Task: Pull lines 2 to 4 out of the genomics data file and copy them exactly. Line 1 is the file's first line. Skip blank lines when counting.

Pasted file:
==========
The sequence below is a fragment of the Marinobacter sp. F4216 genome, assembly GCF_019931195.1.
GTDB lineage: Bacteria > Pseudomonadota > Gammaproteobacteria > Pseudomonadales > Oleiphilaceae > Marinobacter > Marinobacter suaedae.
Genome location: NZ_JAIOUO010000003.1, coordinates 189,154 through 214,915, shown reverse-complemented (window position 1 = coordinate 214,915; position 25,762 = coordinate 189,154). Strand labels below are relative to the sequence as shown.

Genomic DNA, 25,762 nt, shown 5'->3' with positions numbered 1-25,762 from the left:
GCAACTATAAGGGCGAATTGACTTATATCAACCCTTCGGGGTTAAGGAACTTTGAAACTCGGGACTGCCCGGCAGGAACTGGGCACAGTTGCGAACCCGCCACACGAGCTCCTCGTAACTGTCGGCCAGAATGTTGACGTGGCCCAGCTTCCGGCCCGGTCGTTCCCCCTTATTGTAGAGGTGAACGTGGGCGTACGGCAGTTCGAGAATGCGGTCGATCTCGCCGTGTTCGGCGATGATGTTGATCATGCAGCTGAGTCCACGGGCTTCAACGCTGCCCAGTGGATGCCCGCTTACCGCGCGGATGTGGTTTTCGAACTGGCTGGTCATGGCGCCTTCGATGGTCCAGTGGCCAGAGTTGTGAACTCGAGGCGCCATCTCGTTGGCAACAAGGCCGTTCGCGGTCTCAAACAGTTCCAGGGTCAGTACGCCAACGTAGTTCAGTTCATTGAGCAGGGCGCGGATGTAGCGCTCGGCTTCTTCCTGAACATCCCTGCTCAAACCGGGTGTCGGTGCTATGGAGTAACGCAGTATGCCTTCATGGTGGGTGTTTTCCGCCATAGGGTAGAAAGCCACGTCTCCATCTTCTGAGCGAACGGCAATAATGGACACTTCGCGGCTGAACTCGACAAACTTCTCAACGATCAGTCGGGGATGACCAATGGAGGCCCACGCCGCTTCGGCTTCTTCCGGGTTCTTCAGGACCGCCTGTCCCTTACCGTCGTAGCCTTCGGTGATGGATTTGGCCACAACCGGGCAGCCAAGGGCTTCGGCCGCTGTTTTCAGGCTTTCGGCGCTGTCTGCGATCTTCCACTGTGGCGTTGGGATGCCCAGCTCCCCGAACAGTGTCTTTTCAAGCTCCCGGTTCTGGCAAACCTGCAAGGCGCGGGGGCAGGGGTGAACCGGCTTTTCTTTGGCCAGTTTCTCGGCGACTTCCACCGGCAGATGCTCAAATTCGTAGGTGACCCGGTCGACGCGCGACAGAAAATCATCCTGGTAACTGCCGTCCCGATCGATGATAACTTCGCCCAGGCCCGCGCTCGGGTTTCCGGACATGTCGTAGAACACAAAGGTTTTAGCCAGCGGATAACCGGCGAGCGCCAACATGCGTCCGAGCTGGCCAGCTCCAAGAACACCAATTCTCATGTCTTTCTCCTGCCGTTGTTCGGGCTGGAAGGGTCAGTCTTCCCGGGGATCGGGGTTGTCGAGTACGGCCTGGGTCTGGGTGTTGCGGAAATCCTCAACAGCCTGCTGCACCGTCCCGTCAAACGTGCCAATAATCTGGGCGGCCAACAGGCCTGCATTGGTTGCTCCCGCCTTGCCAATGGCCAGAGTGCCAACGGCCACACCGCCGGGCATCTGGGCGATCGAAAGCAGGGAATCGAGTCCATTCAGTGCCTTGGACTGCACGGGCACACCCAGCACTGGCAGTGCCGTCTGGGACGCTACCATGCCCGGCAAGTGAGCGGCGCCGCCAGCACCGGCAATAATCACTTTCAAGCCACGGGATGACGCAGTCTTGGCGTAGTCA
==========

GTDB lineage: Bacteria > Pseudomonadota > Gammaproteobacteria > Pseudomonadales > Oleiphilaceae > Marinobacter > Marinobacter suaedae.
Genome location: NZ_JAIOUO010000003.1, coordinates 189,154 through 214,915, shown reverse-complemented (window position 1 = coordinate 214,915; position 25,762 = coordinate 189,154). Strand labels below are relative to the sequence as shown.

Genomic DNA, 25,762 nt, shown 5'->3' with positions numbered 1-25,762 from the left: